“You see those young pups over there,” he whispered. “If I were to start talking about how lousy the army is or how corrupt the government is or how great Cuba is, they would go back and tell their commander and I would have visitors at my house tonight.
“On the other hand, if I should point out how stupid the guerillas are or how communism and socialism smell worse than my brother’s eight dirty pigs, I would also have visitors,” Ibarra continued. “Some bastard is always listening. That’s why most people in Suchitoto keep their mouths shut.”
|Fidel Ibarra and Family|
At another table in the crowded cantina, several teen-age girls flirted with the two soldiers who were demonstrating their combat readiness by pointing their rifles at color photos of American actors Eric Estrada and John Travolta hanging on the fading and chipped olive green walls.
“Bang, bang,” said one soldier, the sights of his G-3 centered first between Estrada’s and then Travolta’s eyes.
“Adios, gringos,” said the other soldier. The girls squealed with delight.
“Idiots,” said Ibarra. “Tonight, they play; tomorrow, they may be dead.”
The ancient jukebox sputtered for a moment as “The Tide is High” faded, then crackled with the theme from “Rocky.”
Outside, Alejandro Cotto, the mayor and ‘patron” of this war-shattered town 50 miles north of San Salvador, stood in the ancient cobblestone street discussing the lack of food, water, and fuel with villagers.
|Mayor Alejandro Cotto talks to villagers|
For the past 22 days, Suchitoto had been without electricity because leftist guerillas had blown up the towers carrying power lines to the town. This night, the power had come back on, and the mood was almost festive.
Children played in the yellow glow of street lights; radios and record players sent a miscellany of music into the night, and a few people cooled themselves in front of long-dormant electric fans.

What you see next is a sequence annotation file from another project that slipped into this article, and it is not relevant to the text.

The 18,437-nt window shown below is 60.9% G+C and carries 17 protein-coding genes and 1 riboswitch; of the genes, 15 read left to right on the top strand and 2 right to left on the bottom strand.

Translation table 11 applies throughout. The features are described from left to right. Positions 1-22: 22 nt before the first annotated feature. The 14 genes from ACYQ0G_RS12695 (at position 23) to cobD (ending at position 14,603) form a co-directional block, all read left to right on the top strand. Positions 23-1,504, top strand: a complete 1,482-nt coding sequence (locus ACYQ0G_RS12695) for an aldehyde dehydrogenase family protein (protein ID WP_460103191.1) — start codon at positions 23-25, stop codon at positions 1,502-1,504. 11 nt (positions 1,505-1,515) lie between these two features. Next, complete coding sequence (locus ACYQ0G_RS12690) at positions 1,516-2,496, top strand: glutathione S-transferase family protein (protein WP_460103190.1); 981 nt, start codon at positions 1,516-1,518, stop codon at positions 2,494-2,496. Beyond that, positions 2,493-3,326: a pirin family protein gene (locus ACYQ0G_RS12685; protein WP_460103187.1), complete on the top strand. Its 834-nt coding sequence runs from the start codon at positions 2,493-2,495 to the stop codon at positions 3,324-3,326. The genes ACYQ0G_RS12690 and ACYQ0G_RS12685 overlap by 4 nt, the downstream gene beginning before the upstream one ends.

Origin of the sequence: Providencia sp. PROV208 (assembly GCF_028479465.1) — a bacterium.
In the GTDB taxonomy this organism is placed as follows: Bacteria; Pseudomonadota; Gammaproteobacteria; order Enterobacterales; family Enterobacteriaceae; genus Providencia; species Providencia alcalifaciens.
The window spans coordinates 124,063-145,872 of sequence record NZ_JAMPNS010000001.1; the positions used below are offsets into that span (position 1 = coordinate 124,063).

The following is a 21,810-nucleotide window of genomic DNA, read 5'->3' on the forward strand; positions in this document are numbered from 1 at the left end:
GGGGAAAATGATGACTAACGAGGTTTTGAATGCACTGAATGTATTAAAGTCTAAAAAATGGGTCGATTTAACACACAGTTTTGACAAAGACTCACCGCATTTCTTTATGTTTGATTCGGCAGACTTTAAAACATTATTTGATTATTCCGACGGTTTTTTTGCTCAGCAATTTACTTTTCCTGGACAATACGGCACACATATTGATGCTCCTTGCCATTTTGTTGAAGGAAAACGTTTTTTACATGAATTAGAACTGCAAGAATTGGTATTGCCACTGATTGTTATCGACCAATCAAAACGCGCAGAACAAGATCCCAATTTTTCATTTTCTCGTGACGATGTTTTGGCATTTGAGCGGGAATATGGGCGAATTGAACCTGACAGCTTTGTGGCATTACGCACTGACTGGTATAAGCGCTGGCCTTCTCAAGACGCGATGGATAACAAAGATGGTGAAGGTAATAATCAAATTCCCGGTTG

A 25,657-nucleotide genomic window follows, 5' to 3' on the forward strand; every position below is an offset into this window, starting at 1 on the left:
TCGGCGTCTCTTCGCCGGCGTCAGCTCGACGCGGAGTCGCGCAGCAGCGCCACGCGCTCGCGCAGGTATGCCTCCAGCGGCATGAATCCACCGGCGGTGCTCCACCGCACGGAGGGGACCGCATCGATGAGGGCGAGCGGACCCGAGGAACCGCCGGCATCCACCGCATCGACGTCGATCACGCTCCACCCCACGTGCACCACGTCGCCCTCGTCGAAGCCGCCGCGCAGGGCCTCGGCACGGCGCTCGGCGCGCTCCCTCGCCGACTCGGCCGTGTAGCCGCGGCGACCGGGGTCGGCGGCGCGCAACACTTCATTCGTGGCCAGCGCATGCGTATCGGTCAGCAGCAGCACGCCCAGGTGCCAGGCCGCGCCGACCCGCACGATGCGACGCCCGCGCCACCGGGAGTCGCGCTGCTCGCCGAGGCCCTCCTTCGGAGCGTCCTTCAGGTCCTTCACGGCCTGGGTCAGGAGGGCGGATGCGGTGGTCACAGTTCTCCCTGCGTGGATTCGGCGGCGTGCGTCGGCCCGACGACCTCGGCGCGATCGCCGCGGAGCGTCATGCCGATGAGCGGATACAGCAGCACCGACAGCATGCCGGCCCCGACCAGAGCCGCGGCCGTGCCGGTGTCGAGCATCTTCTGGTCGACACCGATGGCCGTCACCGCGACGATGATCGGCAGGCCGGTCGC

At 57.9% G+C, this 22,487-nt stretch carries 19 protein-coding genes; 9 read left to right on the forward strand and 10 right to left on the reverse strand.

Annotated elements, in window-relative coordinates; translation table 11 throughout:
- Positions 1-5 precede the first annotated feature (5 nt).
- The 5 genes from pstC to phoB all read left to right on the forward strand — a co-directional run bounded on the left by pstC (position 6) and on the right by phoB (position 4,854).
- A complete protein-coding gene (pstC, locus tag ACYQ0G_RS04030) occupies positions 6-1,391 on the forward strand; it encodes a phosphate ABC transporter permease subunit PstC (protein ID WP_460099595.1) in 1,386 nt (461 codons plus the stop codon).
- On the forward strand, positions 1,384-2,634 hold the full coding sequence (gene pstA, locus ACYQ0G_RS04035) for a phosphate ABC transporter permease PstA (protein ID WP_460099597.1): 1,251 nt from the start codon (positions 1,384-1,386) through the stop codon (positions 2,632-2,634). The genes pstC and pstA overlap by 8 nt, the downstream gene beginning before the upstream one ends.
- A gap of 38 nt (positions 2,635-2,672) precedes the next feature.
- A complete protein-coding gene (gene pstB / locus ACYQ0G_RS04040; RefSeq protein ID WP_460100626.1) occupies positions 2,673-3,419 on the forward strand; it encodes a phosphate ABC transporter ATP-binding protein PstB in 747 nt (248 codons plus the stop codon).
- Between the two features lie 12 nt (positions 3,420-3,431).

“The guerillas have destroyed our water supply system, so water must be trucked in from 5 kilometers away,” Cotto said. “We get medical supplies every ten days along with rations of corn, beans, and rice. Life is not good here, but the people stay because it is their home.”
Cotto and a reporter moved down the street. Weeds were beginning to grow between the stones in the road, and graffiti scribbled on the face of a building reflected the predominant emotion of this village.
“Fuera asesinos del publico de Suchitoto.” (“Go away murderers of the people of Suchitoto.”)
“We hate both sides here,” said Cotto. The guerillas are cruel and brutal, and so is the other side.
“This used to be such a happy town,” Cotto continued, ‘such a beautiful little place. Look at the name, Suchitoto. This is the Indian name for the Bird of Paradise, the flower that grows all over this area.
“Now the people do nothing because the war has destroyed the fields, the factories, the shops. There are no jobs. Most people earn only 2-3 Colones (80 cents to $1.20) a day doing labor. The bird of paradise has become the bird of hell.”
Night came to Suchitoto abruptly as the sun disappeared behind the smooth cone of Guazapa. Overhead, stars gleamed like grains of sugar sprinkled on black velvet.
|Village of Suchitoto|
In the streets, children darted between abandoned, burned-out buildings, shooting at one another with black cap pistols that looked chillingly like the 9 mm Smith & Wesson pistols carried on the hips of the garrison’s army officers.